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Charlotte Amalie
Thursday, June 20, 2024
HomeNewsLocal newsCoalition Challenges Citizenship Uncertainty

Coalition Challenges Citizenship Uncertainty

American Samoan John Fitisemanu shows his U.S. passport with the not-a-U.S.-citizen caveat. (Photo courtesy of EqualRightsNow.org)

Most Americans think their citizenship is constitutionally protected: A person born on U.S. soil is a U.S. citizen. Not so, however, for millions of people born in the five U.S. territories. A broad coalition of political leaders and legal scholars are asking all three branches of government to change that, an equal-rights advocate said Wednesday.

As it stands, citizenships for people born in the U.S. Virgin Islands, Puerto Rico, Guam, the Northern Mariana Islands, and American Samoa, is decided by Congress. Should mainland lawmakers change their minds, U.S. Virgin Islanders’ passports could look like those of American Samoans, said Neil Weare, president and founder of the Washington, D.C.-based citizenship advocacy nonprofit Equally American.

American Samoans’ passports look like normal U.S. passports except the page that reads, in block letters, “THE BEARER IS A UNITED STATES NATIONAL AND NOT A UNITED STATES CITIZEN.” Weare said the difference is more than aesthetic.

Which line do they go to after an international flight: U.S. citizens or aliens? Officially, American Samoans are neither.

“If you are struggling to understand this, it’s because it doesn’t make any sense,” Weare said. “How about when you go to a foreign country and they ask for your passport and in the back, it says you’re not a citizen. That doesn’t make you feel very comfortable.”

That national-not-citizen status will certainly catch the eye of a foreign country issuing visas.

“It’s a very uncomfortable position to be in, for anybody, to not have certainty. And that’s exactly what citizenship and U.S. passports are supposed to provide: absolute certainty of what your status and rights are,” he said.

With traditional congressional inertia and limited sway at the White House, Weare and like-minded people from across the political spectrum have asked the Supreme Court to hear the case of an American Samoan challenging the so-called Insular Cases, which he says are colonial relics.

Those cases, decided over a century ago by the U.S. Supreme Court, are bluntly racist in their arguments and set up second-class citizenship in the U.S. territories.

Two Supreme Court Justices have already called for the Insular Cases to be overruled, the usually ideological-opposites Justice Neil Gorsuch and Justice Sonia Sotomayor, who is of Puerto Rican heritage.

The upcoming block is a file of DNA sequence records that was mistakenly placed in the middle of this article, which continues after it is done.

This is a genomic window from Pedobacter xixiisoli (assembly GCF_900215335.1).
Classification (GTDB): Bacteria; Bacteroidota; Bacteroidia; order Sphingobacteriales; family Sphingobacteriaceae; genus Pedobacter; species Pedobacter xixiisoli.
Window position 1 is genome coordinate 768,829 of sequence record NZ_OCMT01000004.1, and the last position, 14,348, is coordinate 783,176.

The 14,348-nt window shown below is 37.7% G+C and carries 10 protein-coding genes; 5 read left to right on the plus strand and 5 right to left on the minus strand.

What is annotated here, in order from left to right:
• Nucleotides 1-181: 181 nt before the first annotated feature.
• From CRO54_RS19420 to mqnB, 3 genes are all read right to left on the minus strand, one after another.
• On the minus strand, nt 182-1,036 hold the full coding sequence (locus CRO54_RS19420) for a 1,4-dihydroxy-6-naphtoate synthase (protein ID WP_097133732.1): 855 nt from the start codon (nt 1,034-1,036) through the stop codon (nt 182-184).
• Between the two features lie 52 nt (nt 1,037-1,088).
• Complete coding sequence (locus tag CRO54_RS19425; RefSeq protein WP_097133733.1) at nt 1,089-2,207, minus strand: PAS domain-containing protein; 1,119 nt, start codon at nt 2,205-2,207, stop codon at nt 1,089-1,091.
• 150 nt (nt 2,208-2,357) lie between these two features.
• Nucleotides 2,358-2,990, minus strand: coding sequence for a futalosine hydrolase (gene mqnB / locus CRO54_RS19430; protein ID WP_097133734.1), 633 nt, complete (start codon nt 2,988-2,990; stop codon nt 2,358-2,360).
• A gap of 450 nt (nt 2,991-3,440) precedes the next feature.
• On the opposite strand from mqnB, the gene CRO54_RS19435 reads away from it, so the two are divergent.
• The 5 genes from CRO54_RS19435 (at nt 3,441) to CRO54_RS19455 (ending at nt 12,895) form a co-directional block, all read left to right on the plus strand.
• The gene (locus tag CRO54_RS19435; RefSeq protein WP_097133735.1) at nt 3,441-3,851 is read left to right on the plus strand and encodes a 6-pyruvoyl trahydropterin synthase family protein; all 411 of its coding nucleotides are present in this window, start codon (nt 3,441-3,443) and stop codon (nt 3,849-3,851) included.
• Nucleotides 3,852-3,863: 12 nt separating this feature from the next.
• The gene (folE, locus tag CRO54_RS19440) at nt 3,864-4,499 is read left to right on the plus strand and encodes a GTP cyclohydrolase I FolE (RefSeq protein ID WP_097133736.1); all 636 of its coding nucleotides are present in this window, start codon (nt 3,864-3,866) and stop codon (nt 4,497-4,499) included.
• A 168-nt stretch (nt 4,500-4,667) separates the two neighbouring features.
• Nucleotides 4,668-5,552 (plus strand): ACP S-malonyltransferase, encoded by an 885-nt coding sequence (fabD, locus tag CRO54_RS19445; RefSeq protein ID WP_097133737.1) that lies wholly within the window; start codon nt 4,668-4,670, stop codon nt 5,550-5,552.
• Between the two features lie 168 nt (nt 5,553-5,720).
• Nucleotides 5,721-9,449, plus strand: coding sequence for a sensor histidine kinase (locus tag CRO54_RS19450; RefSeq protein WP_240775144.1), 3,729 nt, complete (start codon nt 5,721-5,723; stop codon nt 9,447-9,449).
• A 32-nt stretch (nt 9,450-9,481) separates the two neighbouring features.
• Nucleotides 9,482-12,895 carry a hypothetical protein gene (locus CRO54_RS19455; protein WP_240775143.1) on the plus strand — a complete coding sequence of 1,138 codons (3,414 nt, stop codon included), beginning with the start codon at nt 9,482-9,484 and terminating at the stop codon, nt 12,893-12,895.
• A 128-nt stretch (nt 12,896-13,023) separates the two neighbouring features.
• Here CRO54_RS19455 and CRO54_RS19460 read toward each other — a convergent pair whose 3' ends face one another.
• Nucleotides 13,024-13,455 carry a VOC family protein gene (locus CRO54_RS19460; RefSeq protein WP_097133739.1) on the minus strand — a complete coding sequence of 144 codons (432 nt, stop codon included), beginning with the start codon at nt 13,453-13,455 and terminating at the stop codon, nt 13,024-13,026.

The case Weare is making hinges on John Fitisemanu, an American Samoan who believes he’s being denied his full rights as an American. Fitisemanu petitioned the Supreme Court in April to hear his case.

Territorial leaders from across the political spectrum filed a brief with the Supreme Court to overrule the Insular Cases and hear Fitisemanu’s, including Congressional Delegate Stacey Plaskett, former Congressional Delegate Donna Christian-Christensen, former V.I. governors Kenneth E. Mapp and John de Jongh, and others from Puerto Rico, Guam, and the Northern Mariana Islands.

“It is time that the Supreme Court, President Biden, and Congress condemn the Insular Cases as inconsistent with the Constitution and who we are as a Nation,” Plaskett said in a written statement, calling the policy “race alienating and dehumanizing.”

Congressional whims on the status of Virgin Islanders are not a guarantee of rights, she said. In 2022 people born in the U.S. Virgin Islands and other territories should not live in perpetual limbo as to whether Congress could deny them recognition as U.S. citizens, she continued.

Weare agreed.

“Who’s a citizen and who isn’t? Well, Virgin Islanders are citizens so long as Congress wants them to be. What does that mean and how should Virgin Islanders feel about that? And how should people in other territories feel about it? It’s like, ‘Well, as long as we want you, you’re citizens, and if we want to change that, we can at any time,’” said Weare, who grew up in Guam. “It’s just a result of policy. That could change.”

A who’s-who of legal scholars also signed on, filing a total of eight amicus briefs with the court in support of birth-right citizenship.

“As a matter of original understanding, it is clear that the Fourteenth Amendment guarantees a right to U.S. citizenship to people born in U.S. territories. And it is long past time that the Supreme Court dispel any doubts to the contrary,” wrote Michael Ramsey, professor of law at the University of San Diego, and author of “Originalism and Birthright Citizenship” published in the Georgetown Law Journal.

In another brief, retired federal and local judges from Puerto Rico, Guam, and the USVI argue the Supreme Court should overrule the Insular Cases because they are “rooted in offensive racial stereotypes” and, based on their experiences, “unworkable in application.”

This brief was co-authored by Judge Adam G. Christian and Judge Soraya Diase Coffelt, among others.

Yet another brief came from the Virgin Islands Bar Association, calling for the Supreme Court to overrule the Insular Cases and recognize that all people born in U.S. territories have a right to citizenship – not dependent on Congress.

Alisha Udhwani, president of the V.I. Bar Association, wrote that it was long past time for the court to overrule the cases.

“People born in the U.S. Virgin Islands should not have to worry whether Congress will one day decide to stop recognizing them as U.S. citizens. The only reason this is even a question is because of a series of racist Supreme Court decisions known as the Insular Cases,” Udhwani wrote.

The Supreme Court is expected to consider whether to grant a review of Fitisemanu later this year, Weare said.

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